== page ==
So what?


Most indie authors can't afford translations of their books; hard enough to pay edits and cover art. So for foreign rights we have to go back to agents and legacy publishers and let them gain their percents for a lifetime?


I dream something else: Exchange of translations between indie authors. German authors translating English and Italian books in German; Americans translating German and French books in English ... It would take a while, but it would cost only time.


As indie authors with e-books we are anyway at the long haul.


Annemarie Nikolaus has been writing fiction since 2001. She has studied psychology, journalism, history and political science. Her preferred genres are historicals and fantasy, but with her political background, she also writes thrillers. Her complete bio at Wikipedia is http://bit.ly/r0mwoC

Magical Stories at Amazon: http://amzn.to/o14v6L Magical Stories at smashwords http://bit.ly/nrcyTk


Annemarie, thanks for stopping by. Readers, have you ever thought of translating your work into another language?

8 comments:

Donnell said...

I'll answer my own question. Have I ever thought of translating my work into a foreign language?

No. I wouldn't have the first clue, and what Annemarie says about cultural meanings is so true. What someone says in one language doesn't have the same in another.

But I did work with some Russian engineers once who pooh-poohed a Russian friend of mine from writing in English. They changed their tune, when her book finaled in the SANDY WRITING COMPETITION.

To these phenomenal people I salute them!

Edie Ramer said...

Annemarie, very interesting. I admire you for your curiosity and sense of adventure. Most of all, for your work ethic.

I have a hard enough time writing in English and can't see publishing in another language right now. But who knows what will happen in the future? Everything changes so fast. This is an exciting time in publishing.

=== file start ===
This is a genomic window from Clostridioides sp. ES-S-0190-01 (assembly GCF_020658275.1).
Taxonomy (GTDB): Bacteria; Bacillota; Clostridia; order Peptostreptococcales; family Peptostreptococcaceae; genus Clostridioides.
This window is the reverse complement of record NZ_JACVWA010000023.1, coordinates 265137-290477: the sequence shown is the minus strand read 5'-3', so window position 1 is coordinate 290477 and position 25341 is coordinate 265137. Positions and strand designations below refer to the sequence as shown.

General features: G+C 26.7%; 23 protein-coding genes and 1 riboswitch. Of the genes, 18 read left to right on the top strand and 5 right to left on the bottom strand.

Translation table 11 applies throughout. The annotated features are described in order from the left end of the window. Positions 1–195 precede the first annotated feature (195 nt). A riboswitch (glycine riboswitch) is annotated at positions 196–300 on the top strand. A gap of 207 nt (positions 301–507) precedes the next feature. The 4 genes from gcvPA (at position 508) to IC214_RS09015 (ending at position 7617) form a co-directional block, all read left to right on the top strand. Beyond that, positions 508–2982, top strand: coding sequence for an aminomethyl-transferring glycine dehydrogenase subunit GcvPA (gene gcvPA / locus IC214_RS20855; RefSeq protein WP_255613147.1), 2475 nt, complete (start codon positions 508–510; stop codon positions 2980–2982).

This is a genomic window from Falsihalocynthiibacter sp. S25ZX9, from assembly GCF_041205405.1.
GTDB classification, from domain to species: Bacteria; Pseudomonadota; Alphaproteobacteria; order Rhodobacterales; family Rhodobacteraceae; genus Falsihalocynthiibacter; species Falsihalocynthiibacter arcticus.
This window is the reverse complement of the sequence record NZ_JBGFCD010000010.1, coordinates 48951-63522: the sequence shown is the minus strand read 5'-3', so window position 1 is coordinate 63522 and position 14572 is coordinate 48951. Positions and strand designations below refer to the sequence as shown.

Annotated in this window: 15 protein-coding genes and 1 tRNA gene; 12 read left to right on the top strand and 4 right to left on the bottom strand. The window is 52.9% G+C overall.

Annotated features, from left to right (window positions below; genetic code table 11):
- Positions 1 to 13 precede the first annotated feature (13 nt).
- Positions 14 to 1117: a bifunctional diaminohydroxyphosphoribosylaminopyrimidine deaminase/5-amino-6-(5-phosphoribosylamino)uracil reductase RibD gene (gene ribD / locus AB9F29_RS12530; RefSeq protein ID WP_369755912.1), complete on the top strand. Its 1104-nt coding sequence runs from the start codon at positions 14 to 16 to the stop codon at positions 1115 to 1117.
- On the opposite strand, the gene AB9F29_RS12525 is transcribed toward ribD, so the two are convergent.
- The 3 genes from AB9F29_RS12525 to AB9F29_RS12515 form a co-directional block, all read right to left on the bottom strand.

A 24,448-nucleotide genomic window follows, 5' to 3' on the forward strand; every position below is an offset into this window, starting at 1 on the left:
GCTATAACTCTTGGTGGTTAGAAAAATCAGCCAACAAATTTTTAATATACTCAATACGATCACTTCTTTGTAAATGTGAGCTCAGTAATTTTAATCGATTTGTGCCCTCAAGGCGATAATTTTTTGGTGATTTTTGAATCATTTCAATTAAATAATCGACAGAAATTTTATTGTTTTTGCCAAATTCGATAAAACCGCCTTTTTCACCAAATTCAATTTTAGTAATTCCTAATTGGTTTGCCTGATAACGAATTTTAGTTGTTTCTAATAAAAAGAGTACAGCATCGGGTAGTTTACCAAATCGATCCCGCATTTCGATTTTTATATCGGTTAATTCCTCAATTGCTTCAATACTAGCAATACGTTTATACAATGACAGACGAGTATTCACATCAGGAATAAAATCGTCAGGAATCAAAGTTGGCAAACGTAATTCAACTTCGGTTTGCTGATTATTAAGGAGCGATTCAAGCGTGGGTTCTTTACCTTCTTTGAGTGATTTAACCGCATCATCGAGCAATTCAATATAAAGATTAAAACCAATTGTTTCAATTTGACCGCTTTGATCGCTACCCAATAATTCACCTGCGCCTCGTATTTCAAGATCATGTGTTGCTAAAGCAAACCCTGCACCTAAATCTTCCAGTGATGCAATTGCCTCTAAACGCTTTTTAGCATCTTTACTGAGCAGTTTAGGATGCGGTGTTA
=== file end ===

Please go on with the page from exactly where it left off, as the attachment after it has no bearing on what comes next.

Mary Marvella said...

I am in absolute awe of Annemarie! I am just starting to Indie publish books in English. Maybe someday.

I'll yell for my friend Annemarie for help. I am always willing to correct grammar and usage for someone who is translating into English.

Donnell said...

Edie and Mary, why didn't I think of that? We will all contact Annemarie!

Annemarie Nikolaus said...

Donnell, in my experience - with different languages: The turning point is the moment, you begin to "dream" in that other language. Then it becomes rather easy to handle it, because you gets the pictures.
In literature, perhaps we'd better speak of transferring, not translating.

Annemarie Nikolaus said...

Edie, "adventure" is cute. I'm always up for something new.
And these exciting, changing times - I am more motivated than ever.
Publishing in "our" own languages might be only the first step.

Annemarie Nikolaus said...

Mary, after this experience, I have the suspicion that writing something new in English - or perhaps Italian - might be easier for me than translating my own work.
I'm meditating about it - if I could find something that would not need many pages to be told.

But I look forward to the day we could exchange translations.

Donnell said...

Oh, Annemarie, so true. My mother, as a child, dreamed in Spanish. It wasn't until she moved away from Florida that she started dreaming in English.